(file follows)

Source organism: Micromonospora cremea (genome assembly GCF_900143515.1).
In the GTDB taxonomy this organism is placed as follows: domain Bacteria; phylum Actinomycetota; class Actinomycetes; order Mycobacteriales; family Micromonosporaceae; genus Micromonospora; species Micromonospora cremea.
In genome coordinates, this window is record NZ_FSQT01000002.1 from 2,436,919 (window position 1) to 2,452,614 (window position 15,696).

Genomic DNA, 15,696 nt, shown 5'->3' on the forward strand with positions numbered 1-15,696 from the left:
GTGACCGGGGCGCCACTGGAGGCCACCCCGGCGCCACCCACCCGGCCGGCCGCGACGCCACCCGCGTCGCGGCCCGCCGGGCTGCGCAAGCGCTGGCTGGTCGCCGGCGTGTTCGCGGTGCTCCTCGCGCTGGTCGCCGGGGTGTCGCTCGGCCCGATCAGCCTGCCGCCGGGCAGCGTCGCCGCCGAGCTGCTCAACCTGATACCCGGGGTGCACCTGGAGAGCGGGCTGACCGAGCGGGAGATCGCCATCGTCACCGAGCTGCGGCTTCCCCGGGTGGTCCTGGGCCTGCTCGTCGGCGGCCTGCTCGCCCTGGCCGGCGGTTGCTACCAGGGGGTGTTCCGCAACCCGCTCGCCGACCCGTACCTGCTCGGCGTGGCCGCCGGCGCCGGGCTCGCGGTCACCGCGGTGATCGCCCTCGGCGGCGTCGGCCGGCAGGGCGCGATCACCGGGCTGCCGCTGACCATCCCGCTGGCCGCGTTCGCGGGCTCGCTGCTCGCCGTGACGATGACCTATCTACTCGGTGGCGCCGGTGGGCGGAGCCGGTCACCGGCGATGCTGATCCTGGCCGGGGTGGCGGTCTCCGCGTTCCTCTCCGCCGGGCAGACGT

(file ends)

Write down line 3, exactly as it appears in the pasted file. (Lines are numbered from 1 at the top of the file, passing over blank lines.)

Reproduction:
In genome coordinates, this window is record NZ_FSQT01000002.1 from 2,436,919 (window position 1) to 2,452,614 (window position 15,696).